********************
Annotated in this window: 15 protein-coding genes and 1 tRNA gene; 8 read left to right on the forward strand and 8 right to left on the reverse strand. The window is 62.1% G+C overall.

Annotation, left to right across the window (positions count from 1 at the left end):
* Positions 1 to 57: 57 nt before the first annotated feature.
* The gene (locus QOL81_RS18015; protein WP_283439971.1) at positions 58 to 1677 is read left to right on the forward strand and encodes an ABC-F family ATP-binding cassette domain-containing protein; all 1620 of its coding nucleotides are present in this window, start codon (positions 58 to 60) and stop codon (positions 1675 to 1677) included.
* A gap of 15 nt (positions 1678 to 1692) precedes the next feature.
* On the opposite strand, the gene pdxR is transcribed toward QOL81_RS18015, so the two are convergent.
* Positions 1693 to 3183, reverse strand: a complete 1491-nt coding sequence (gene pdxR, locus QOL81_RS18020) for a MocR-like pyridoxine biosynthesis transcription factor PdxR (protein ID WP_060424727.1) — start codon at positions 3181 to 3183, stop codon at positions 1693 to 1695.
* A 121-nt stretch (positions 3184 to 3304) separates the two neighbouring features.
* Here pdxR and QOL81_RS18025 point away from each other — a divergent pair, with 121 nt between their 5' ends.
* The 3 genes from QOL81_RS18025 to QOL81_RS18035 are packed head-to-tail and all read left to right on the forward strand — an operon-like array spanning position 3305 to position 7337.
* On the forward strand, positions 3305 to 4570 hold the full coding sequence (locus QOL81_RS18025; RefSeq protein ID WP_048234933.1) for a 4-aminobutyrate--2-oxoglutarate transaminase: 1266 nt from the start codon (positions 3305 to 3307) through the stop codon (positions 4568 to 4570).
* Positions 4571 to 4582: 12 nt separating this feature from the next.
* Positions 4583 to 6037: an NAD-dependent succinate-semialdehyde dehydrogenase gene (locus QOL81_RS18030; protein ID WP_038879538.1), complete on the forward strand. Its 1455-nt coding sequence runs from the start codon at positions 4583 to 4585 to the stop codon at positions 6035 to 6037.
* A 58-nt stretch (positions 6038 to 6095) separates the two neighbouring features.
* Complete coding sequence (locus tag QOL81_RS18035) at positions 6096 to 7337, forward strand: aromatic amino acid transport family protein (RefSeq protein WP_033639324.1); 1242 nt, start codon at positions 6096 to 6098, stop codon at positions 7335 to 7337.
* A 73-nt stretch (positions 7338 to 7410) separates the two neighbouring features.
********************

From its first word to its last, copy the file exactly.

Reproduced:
Annotated in this window: 15 protein-coding genes and 1 tRNA gene; 8 read left to right on the forward strand and 8 right to left on the reverse strand. The window is 62.1% G+C overall.

Annotation, left to right across the window (positions count from 1 at the left end):
* Positions 1 to 57: 57 nt before the first annotated feature.
* The gene (locus QOL81_RS18015; protein WP_283439971.1) at positions 58 to 1677 is read left to right on the forward strand and encodes an ABC-F family ATP-binding cassette domain-containing protein; all 1620 of its coding nucleotides are present in this window, start codon (positions 58 to 60) and stop codon (positions 1675 to 1677) included.
* A gap of 15 nt (positions 1678 to 1692) precedes the next feature.
* On the opposite strand, the gene pdxR is transcribed toward QOL81_RS18015, so the two are convergent.
* Positions 1693 to 3183, reverse strand: a complete 1491-nt coding sequence (gene pdxR, locus QOL81_RS18020) for a MocR-like pyridoxine biosynthesis transcription factor PdxR (protein ID WP_060424727.1) — start codon at positions 3181 to 3183, stop codon at positions 1693 to 1695.
* A 121-nt stretch (positions 3184 to 3304) separates the two neighbouring features.
* Here pdxR and QOL81_RS18025 point away from each other — a divergent pair, with 121 nt between their 5' ends.
* The 3 genes from QOL81_RS18025 to QOL81_RS18035 are packed head-to-tail and all read left to right on the forward strand — an operon-like array spanning position 3305 to position 7337.
* On the forward strand, positions 3305 to 4570 hold the full coding sequence (locus QOL81_RS18025; RefSeq protein ID WP_048234933.1) for a 4-aminobutyrate--2-oxoglutarate transaminase: 1266 nt from the start codon (positions 3305 to 3307) through the stop codon (positions 4568 to 4570).
* Positions 4571 to 4582: 12 nt separating this feature from the next.
* Positions 4583 to 6037: an NAD-dependent succinate-semialdehyde dehydrogenase gene (locus QOL81_RS18030; protein ID WP_038879538.1), complete on the forward strand. Its 1455-nt coding sequence runs from the start codon at positions 4583 to 4585 to the stop codon at positions 6035 to 6037.
* A 58-nt stretch (positions 6038 to 6095) separates the two neighbouring features.
* Complete coding sequence (locus tag QOL81_RS18035) at positions 6096 to 7337, forward strand: aromatic amino acid transport family protein (RefSeq protein WP_033639324.1); 1242 nt, start codon at positions 6096 to 6098, stop codon at positions 7335 to 7337.
* A 73-nt stretch (positions 7338 to 7410) separates the two neighbouring features.